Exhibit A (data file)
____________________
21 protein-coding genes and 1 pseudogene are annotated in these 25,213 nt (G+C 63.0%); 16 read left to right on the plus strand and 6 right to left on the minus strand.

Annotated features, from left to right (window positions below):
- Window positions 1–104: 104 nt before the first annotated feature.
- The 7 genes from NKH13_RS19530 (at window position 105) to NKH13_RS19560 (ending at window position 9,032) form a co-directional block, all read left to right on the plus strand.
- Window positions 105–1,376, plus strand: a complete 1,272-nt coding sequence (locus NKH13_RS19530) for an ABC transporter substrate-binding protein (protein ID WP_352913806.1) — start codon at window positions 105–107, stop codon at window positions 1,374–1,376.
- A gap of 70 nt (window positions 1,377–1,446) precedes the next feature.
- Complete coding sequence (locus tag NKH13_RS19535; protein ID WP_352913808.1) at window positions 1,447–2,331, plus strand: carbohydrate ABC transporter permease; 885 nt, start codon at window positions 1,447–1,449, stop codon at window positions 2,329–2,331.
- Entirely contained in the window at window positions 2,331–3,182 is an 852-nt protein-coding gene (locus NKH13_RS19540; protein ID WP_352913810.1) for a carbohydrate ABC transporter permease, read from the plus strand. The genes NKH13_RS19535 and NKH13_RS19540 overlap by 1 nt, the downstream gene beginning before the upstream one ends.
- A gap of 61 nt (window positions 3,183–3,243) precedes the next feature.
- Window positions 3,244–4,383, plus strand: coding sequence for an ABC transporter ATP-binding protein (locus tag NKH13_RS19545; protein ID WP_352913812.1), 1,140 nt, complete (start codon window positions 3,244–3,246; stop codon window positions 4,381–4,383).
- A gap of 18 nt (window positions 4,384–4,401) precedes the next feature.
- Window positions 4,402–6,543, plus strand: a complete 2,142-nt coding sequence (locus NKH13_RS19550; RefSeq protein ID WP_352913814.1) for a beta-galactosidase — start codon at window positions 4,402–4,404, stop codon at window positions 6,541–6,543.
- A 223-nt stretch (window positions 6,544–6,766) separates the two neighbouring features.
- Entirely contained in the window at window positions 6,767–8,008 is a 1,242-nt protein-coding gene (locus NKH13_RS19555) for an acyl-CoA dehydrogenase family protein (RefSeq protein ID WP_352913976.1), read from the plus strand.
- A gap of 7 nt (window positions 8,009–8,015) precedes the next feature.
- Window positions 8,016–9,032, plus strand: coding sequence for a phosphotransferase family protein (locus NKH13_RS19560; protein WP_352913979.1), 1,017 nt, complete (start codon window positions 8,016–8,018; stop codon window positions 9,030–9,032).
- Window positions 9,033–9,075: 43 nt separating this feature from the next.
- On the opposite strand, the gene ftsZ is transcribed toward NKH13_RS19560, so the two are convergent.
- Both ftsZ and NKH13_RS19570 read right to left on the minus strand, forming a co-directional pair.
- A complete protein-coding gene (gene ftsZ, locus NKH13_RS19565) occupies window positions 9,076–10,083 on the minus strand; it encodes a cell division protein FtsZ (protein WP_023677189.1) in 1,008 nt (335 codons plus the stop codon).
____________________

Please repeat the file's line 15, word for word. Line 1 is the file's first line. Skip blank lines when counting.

- A gap of 7 nt (window positions 8,009–8,015) precedes the next feature.